The Code of the Woosters, P. G. Wodehouse
Recommended by Graham Sale. Graham is my partner’s brother’s partner (still with me?!), and recommended this book thus:
Opposite end of the scale, I think!
“There are moments, Jeeves, when one asks oneself, ‘Do trousers matter?’”
“The mood will pass, Sir.”
One of my favourite Wodehouse books.
Given the rather heavy nature of some of the books on the list, I was delighted to have plenty of light relief as well, and particularly to see Wodehouse appear. Despite having hugely enjoyed the Fry and Laurie TV series of Jeeves and Wooster in my childhood, and more recently the two series of Blandings, I don’t recall ever actually reading any of his books before. I initially intended to read this immediately after Remains of the Day – I rather enjoyed the thought of comparing and contrasting the two butlers and their masters. Sadly I wasn’t organised enough to buy it in time!
What a joyous romp this book is. To precis: Bertie Wooster and Jeeves must reconcile newt-obsessed Gussie Fink-Nottle with “droopy, blonde, saucer-eyed” Madeline Bassett; help Aunt Dahlia to deprive Sir Watkyn Bassett of an antique silver cow-creamer; unite Stiffy Byng and her secret lover, local curate and Bertie’s old school friend ‘Stinker’ Pinker; and thwart the violent inclinations of Sir Roderick Spode by uncovering the mysterious “Eulalie”. There’s also the requisite theft of a policeman’s helmet. Bertie has been in the soup before but, as he says to Jeeves at the beginning of the story, “this one wins the mottled oyster”.
I knew I was going to love this book when within the first chapter we come across the phrase: “if not actually disgruntled, he was far from being gruntled.” Anyone who can use gruntled as a word gets my vote – it’s right up there with the possibilities of being ept, kempt or couth. Farcical plot twists aside, Wodehouse’s conjuring of the quintessentially English setting is supreme. Above all that though, is his use of language, playing with syntax, mixing in his best upper-class twit slang and a healthy smattering of abbreviations. It is a complete joy to read – playful and interesting, conjuring the characters before our eyes and leading them through their merry dance.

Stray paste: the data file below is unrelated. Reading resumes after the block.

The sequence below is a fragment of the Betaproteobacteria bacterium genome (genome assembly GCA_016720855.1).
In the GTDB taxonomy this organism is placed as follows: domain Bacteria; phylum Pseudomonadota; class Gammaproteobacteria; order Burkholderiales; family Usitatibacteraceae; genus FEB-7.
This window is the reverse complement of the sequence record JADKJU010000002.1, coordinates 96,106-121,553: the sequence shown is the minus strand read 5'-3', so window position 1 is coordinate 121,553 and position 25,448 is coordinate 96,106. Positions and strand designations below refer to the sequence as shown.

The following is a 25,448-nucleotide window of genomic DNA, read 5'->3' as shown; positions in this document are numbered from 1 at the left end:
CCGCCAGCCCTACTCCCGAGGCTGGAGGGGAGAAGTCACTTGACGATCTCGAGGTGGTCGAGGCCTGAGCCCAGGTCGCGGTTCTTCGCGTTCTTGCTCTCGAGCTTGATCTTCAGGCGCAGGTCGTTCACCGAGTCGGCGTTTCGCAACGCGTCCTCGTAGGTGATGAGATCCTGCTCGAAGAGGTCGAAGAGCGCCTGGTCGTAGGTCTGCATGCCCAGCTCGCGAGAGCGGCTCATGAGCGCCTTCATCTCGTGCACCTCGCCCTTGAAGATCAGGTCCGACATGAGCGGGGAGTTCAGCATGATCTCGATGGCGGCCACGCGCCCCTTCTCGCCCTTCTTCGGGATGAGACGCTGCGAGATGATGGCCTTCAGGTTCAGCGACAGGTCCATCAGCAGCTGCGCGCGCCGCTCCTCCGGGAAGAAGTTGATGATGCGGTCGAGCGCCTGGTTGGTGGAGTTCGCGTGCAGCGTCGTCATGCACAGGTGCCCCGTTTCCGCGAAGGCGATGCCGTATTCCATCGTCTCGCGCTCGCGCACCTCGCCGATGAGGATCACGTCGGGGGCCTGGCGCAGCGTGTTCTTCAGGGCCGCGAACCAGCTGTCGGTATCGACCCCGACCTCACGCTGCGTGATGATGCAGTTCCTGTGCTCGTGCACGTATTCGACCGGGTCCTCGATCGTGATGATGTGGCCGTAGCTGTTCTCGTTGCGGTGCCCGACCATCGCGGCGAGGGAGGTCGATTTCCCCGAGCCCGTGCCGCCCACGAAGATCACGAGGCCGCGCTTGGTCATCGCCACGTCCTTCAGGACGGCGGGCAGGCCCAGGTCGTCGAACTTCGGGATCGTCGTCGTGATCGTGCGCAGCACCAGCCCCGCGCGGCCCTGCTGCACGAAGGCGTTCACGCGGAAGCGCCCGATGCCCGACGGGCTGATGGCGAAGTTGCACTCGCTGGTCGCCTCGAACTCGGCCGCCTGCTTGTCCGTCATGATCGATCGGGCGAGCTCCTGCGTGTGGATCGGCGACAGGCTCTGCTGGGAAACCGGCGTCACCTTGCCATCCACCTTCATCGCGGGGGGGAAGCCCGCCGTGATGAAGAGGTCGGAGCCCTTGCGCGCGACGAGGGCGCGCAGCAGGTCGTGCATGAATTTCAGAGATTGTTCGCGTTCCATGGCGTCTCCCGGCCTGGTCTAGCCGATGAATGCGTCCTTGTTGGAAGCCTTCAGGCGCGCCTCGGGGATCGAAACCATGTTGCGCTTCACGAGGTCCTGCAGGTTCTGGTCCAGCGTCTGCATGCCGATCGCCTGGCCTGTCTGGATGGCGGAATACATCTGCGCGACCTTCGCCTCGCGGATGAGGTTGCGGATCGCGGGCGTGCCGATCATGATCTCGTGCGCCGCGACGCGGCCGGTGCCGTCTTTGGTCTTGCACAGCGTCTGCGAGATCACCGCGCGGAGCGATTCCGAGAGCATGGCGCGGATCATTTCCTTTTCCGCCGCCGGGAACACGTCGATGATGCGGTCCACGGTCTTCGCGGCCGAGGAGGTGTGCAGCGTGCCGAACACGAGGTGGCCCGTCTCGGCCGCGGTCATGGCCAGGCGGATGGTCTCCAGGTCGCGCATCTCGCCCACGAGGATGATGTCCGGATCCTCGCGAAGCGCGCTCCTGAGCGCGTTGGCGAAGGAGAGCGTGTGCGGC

As to that comparison between Stevens and Jeeves? Ishiguro freely admits to having used Jeeves as an influence, although also admits that they are as fictional as each other: “I was surprised to find,” he says, “how little there was about servants written by servants, given that a sizable proportion of people in this country were employed in service right up until the Second World War. It was amazing that so few of them had thought their lives worth recording. So most of the stuff in The Remains of the Day … was made up.”
Fundamentally, I couldn’t recommend The Code of the Woosters highly enough, if you’re in the market for a thoroughly enjoyable, ridiculous, yet brilliantly written romp. Thanks Graham!